From the Chair

I have enjoyed sharing another busy year of successes and lessons with SSI. We extended and deepened our work with our clients and communities. We invested in the organisation to ensure its strength as a well-governed, leading contributor to our sector and society.

Our merger with the Access Group was a significant focus for the Board in 2018-19. Like SSI, Access is a community based, not-for-profit organisation. It has been one of Australia’s leaders in multicultural issues for more than 30 years, with experience providing support to refugees, migrants and other Australian-born individuals.


Respectful of the great work Access had delivered over many years in Queensland, the Board wanted to ensure that our values were aligned, that we could truly enhance one another’s work, and that our joint vision could enable great things for the communities we serve.


The Board was mindful of the risks and the opportunities this merger might afford us. We undertook painstaking due diligence to ensure its fit and to safeguard both organisations’ capacity to continue to deliver quality services, while growing and extending in new ways. I acknowledge the work of Violet and her executive team, and that of Access CEO, Gail Ker, and her team, in respectfully and generously bringing their vision to fruition.


We kept our communities and our service promises front of mind at all times during this merger and in our subsequent integration. We have been delighted to successfully welcome Access into the fold, while also preserving services and jobs. This is a credit to all the staff involved, and I thank my fellow Board members for their care in overseeing this process.


During 2018-19, SSI’s strategic and business planning process continued to provide the organisation with a focused direction and targets. SSI experienced increased demand for employment services, out of home care and culturally responsive support. We don’t always receive funding commensurate with demand. Our efforts to seek untied funds and to fundraise to improve our reach to vulnerable people are ever present. We are most proud of our capacity to set aside funds for value-add initiatives, including educational scholarships for refugees, or support for emerging refugee entrepreneurs through Ignite® Small Business Start-ups.


This year, the Board has especially focused on improving risk management and good governance in the face of learnings from various public enquiries into institutional behaviour. We have established improved Board structures and reviewed our Board skills matrix, key competencies and Board membership in order to set ourselves up for success in the new financial year.


This is a very sizeable and fast growing organisation — the size of many listed companies. We are now working in three states and have exported our initiatives internationally. Ensuring we have the best possible leadership for a Board of SSI’s size, and clarity about the tasks and responsibilities of each Board member, is pivotal for good governance.


During 2018-19, the Board also undertook some work to ensure that the dialogue around the Board table maximises our contribution. All relationships take work, and being confident in our contribution and our focus is key. We have also been very pleased to support our CEO to develop her executive team and to ensure that SSI is a well-led, well-structured organisation that is fit for purpose and ready to grow and succeed.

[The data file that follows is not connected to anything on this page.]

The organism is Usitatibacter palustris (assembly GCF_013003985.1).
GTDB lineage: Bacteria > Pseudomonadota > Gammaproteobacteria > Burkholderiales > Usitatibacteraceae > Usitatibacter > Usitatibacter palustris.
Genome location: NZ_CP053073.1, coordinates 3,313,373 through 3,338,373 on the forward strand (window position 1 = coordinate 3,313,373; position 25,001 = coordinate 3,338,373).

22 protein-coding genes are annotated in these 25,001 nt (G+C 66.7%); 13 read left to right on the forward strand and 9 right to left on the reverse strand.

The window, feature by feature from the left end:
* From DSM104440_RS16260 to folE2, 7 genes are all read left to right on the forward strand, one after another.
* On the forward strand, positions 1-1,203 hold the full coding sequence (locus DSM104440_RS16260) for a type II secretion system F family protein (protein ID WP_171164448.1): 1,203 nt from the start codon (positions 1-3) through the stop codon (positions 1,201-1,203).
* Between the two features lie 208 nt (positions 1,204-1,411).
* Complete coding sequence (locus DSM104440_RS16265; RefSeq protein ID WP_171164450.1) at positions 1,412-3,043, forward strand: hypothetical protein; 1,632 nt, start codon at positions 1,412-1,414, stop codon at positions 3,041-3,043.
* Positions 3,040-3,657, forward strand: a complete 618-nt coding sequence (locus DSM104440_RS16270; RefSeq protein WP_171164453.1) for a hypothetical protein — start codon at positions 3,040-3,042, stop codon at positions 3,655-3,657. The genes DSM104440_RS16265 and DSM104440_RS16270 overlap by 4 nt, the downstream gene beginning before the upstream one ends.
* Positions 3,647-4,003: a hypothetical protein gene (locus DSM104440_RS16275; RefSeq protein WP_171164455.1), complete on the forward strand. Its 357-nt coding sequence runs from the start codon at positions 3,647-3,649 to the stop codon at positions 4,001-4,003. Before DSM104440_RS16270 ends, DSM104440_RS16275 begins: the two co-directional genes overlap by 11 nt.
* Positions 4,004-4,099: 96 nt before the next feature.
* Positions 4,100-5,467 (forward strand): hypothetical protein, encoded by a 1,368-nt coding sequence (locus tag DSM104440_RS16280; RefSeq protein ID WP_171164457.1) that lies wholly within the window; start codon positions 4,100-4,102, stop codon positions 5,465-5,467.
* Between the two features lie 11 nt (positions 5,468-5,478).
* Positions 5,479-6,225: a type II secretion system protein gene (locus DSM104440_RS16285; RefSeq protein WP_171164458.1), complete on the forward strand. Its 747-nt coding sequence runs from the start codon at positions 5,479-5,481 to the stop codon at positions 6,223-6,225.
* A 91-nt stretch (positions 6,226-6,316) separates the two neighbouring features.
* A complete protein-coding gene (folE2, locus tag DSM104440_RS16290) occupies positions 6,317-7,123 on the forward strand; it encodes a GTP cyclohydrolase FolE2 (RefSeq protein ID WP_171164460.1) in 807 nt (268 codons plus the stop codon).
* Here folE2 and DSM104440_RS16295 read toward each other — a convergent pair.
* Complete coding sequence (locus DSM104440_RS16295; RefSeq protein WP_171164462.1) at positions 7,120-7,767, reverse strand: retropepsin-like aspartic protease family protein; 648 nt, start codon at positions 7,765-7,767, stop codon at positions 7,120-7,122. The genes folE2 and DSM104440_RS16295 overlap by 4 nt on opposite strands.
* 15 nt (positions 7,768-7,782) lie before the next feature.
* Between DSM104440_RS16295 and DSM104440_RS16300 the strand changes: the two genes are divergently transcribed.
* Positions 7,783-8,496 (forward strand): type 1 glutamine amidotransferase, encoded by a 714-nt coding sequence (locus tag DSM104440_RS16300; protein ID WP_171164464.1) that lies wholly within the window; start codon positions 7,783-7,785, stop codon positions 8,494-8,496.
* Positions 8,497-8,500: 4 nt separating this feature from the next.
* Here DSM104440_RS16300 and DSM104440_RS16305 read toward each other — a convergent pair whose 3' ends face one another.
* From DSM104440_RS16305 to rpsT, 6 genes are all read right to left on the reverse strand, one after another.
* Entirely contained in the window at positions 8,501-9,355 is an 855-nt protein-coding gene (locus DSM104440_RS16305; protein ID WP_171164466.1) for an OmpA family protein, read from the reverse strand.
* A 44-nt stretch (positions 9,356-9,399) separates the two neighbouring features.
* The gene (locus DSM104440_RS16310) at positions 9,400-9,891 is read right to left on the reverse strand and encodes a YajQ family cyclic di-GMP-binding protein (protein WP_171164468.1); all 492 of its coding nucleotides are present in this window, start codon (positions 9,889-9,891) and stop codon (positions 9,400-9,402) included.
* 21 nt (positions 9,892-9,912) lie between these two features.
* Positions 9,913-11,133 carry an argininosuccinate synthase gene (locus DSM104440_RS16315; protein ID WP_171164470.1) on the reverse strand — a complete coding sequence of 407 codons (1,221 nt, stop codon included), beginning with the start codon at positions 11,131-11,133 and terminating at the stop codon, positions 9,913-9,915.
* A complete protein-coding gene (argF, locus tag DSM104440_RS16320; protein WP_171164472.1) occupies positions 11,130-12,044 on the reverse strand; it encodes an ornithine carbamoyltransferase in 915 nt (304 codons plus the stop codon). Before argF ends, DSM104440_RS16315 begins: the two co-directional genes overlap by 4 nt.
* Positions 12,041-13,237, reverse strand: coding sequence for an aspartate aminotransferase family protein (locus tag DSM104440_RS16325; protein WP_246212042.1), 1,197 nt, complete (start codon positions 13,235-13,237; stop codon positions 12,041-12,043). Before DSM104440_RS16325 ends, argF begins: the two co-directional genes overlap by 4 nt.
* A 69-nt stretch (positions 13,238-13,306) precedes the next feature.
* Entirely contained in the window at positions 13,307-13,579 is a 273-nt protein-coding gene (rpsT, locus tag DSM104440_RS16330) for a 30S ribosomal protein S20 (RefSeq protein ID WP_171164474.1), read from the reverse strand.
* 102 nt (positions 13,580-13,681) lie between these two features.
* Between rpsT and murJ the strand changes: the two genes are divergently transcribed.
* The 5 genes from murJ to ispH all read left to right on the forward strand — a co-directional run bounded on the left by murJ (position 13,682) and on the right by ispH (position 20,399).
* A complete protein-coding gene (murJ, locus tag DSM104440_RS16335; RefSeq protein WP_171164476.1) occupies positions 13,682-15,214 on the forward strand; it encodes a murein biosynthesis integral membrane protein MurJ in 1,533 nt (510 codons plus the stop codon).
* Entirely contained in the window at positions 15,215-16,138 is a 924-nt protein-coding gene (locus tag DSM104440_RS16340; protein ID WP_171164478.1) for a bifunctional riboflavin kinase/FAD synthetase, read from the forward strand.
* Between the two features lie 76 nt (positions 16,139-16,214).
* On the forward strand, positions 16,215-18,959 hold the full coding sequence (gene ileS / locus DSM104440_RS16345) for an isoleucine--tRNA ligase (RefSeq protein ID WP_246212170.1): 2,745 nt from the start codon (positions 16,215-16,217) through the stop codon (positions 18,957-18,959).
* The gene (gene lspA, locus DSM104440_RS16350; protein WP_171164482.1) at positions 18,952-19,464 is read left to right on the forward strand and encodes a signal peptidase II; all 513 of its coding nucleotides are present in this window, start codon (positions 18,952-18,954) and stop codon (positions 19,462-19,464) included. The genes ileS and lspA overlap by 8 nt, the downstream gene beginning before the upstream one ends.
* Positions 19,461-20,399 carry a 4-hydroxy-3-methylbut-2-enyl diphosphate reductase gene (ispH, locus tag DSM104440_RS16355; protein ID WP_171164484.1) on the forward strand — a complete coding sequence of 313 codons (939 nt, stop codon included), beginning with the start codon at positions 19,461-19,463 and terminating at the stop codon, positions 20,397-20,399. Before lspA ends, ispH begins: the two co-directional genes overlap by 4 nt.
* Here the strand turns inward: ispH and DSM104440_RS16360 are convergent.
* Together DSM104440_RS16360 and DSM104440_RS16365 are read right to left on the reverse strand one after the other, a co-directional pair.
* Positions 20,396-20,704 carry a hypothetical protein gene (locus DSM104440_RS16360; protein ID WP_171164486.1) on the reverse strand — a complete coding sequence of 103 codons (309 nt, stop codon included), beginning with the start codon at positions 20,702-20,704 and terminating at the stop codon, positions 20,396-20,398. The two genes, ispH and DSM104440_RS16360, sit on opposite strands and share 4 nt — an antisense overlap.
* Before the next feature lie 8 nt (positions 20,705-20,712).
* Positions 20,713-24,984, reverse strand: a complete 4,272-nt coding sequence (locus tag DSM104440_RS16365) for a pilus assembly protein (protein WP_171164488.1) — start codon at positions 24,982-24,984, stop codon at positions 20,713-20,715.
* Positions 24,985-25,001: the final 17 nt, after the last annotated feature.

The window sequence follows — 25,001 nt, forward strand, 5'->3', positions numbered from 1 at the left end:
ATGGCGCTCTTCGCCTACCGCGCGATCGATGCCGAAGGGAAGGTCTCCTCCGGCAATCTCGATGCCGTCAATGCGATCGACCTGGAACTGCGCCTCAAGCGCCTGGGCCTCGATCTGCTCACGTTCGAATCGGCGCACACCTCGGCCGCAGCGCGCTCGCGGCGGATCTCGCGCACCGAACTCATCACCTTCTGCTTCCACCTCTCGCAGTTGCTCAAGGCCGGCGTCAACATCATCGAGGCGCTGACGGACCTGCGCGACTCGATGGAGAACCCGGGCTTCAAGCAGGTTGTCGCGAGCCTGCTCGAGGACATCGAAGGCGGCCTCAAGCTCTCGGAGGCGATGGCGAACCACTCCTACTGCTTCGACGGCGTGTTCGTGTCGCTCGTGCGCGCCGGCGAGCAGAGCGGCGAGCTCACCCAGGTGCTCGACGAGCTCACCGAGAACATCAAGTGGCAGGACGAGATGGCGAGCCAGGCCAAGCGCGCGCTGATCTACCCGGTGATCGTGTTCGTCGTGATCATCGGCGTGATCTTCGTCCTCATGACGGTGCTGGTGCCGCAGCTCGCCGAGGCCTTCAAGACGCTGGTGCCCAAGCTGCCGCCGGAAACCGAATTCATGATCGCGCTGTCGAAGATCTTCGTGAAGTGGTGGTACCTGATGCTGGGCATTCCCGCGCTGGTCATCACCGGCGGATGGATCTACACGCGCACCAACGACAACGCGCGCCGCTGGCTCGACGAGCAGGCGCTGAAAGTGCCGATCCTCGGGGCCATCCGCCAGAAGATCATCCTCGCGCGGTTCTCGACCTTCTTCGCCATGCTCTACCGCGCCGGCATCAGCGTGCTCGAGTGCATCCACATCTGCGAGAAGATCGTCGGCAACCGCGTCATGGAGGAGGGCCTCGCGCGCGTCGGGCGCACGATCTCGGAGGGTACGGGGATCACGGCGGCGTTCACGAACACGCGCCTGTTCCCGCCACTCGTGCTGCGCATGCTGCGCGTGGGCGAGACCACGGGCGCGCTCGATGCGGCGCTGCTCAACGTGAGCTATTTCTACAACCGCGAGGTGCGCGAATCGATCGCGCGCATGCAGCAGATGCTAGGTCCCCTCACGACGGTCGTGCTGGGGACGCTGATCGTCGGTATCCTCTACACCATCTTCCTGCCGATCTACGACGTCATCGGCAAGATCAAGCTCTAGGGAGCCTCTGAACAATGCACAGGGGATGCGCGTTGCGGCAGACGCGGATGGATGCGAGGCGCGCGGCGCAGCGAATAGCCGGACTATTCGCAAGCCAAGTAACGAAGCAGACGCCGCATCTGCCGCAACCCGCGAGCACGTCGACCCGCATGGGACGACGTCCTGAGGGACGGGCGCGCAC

We have celebrated the increasing dialogue between the executive and community leaders and government officials, and welcome the ongoing opportunities to share our skills and experience to further our partners’ aims. As a Board, we also welcome all opportunities to meet and collaborate with our members and partners to address community needs.


I would particularly like to acknowledge the importance of community voices in SSI’s work. This is not only through story-telling, rich though that is. It is evocatively brought to life through SSI’s arts and culture program, whereby poetry, song, painting and other arts communicate the refugee experience. We are proud to have various forums in which we can promote and present this work to the broader community, whether that is through arts festivals such as SSI’s New Beginnings Festival or through Access’s Brisbane Multicultural Arts Centre (BEMAC). We were also fortunate to be community partners for the second year running with TedXSydney. These are just a few of the ways in which we can bring stories to the wider community in service of creating shared understanding and opportunities for dialogue. 


I would like to end by acknowledging Violet for her outstanding leadership throughout the year. She has been an ambassador for SSI’s work and earned some well-deserved accolades and appointments during the year, including being named one of the Australian Financial Review’s 2018 Woman of Influence — opportunities that Violet uses to amplify SSI’s work and vision. She and her amazing team set a creative vision and a high standard for service delivery, which continues to inspire.

SSI Chair Elisabeth Shaw


As always, we remained mindful of the important role our partners played in delivering high quality services. Our Members and other community and industry collaborators enable us to extend our reach, while still remaining local. Together we are stronger, more creative, and more successful.

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